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So God Made A Mother

Mother day 5 16


I will never forget that moment. It was then that I realized the immense power of the spirit of the hunter.  A primal force that seeps in from the center. A place untouched by many and unknown to some. It comes from a sacred place and commands the forms of man that have evolved to survive in the “real world” to SIT DOWN and WATCH as A MAN stands front and center. Untouchable and fierce… a survivor. A Hunter.

As a female and single mother of two young children, I am constantly forcing myself to become more like a man to feel secure, independent and STRONG. I subconsciously do this to feel that I am keeping my children safe, be able to feed them on my own and provide all they need – to make THEM strong. I may be making them physically strong but the real strength lies in spirit.

The balance of mother and father is not present in my home. Not necessarily because I am doing it on my own but maybe because I am always trying to hide my feminine side to favor my masculine – sometimes throwing the balance off.

In neglecting the female side of my nature, I have forgotten to honor the part of me that is naturally a MOTHER. The kindness and the softness that a Mother affords helps the spirit grow. The love and constance, and unselfish care  – the tenderness of a Mother helps the spirit grow. It creates a safe space to allow what is needed to complete the whole.


This realization came to me when I read a tender story from Eastmans’ Hunting Journal written by Ike and Guy’s mother, Bertie Eastman. Bertie is a sweet woman who has been married to Mike Eastman and by his side through the whole journey that we call Eastmans’ Hunting Journals. She has seen it all. We are constantly reminded to check ourselves with “The Bertie Test,” which means, be good. Keep your behavior in line only with what Bertie would approve of. A taste of her tender love and care is expressed in these excerpts from her article in the 1998  August/September issue of Eastmans’ Hunting Journal.

The story was based on her first antelope hunt with Mike after 23 years of watching him hunt and not understanding his passion.

She explained in the article, “I never understood that part of him. To be honest, the time and money he spent on hunting even made me mad at times. You can imagine my reaction when he informed me we were going to start a hunting magazine. After the second issue, I worried he had used up all his hunting stories and the ideas would soon come to an end. Not so. I just didn’t understand the world of hunting. In 1989 we took our 24-page magazine to the first mule deer sports show in Salt Lake City. It was there I saw what happens to men when you show them photos of nice trophies. They are instantly transformed into another world. Their eyes light up and their entire being becomes focused and alert. It’s as if the rest of the room no longer exists. They have entered into the world of the hunter.”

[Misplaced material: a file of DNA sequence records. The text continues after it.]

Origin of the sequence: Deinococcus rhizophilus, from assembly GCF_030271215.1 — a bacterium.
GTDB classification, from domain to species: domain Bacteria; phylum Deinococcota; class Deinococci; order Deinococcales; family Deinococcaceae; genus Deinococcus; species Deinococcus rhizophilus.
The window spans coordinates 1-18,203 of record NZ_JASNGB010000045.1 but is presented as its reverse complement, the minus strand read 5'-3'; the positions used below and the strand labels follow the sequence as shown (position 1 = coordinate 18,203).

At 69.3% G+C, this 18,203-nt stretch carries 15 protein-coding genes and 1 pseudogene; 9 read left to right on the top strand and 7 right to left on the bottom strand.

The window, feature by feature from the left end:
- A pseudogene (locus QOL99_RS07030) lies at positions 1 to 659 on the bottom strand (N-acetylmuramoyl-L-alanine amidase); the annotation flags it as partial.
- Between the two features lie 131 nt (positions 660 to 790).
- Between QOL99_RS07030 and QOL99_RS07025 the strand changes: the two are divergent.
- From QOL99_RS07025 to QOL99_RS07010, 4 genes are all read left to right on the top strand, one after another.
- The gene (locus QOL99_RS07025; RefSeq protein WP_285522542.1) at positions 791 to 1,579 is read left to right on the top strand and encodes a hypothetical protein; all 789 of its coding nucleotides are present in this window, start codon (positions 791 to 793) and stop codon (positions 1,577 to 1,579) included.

She reveals what it was like for a gentle mother to hunt and her husband’s reaction to her.“Handling a gun was second nature to Mike, who had a hard time understanding why I was all thumbs. After spending time at the rifle range, I felt I was ready to go when hunting season rolled around. Mike was determined to find a public land trophy antelope that I’d be proud of taking on my first hunt. We looked at dozens of antelope. He seemed to be enjoying himself but I was silently sinking into a world of worry. Now I wasn’t sure I could kill a creature. I had been a mother for over 20 years. Mothers guard and protect, love and cuddle. What was I doing? Eventually, Mike stopped looking so intently at the antelope and glanced over at me. “Are you alright?” He asked full of concern. “I’m just not sure I can do this,” I replied. He gently took my hand, held it for a minute and answered, “You don’t have to if you don’t want to.” With those words the pressure was off and I knew I was free to choose. I chose to go hunting.”

It’s hard to say that Mike couldn’t have done it without Bertie, because he is obviously a capable man but I have seen them together and there is a side of Mike you don’t see unless Bertie is around. The way she wrote the article about their hunt clued me into the fact that she was an essential component to all that is Eastmans’. For sure, we wouldn’t have Guy and Ike around without Bertie, and with that we honor her as the Mother of Eastmans’ – who has nurtured strong hunters.

The way she wrote the article came from a deep respect and love for her husband who also felt the same about her. Thank goodness for this union and the compassion, and honor they had for each other to create a solid and loving foundation for the Eastman family.

When I decided to apply at Eastmans’ Hunting Journals, I had no idea what I was in for. Now I’m starting to see that I have only begun a journey of spirit. The spirit of a Mother of a Hunter.

Thank you Bertie…



About Amyntas Hinckley

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  1. That was very moving heartfelt story. Thanks for sharing.

  2. Great story for sure. And perfect timing with Mother’s Day rite around the corner. Thanks for making me think about my own mother and how she has influenced my life.

  3. Love this Amyntas. There is indeed a special spirit about survival which is loving, fierce, and venerable. What a blessing from God to have this revealed in hunting as well as in strong mothers like yourself! Excellent article 🙂

    • Amyntas Hinckley

      Thank you so much, Michael B. I am glad you appreciate the article and took the time to let us know! It means a lot! Amyntas

  4. Fantastic Mother’s Day tribute. Thanks for letting us in on the family. Mom didn’t hunt but my wife, mother of 3 does & she has passed on the hunting heritage with a little help from me. God bless.

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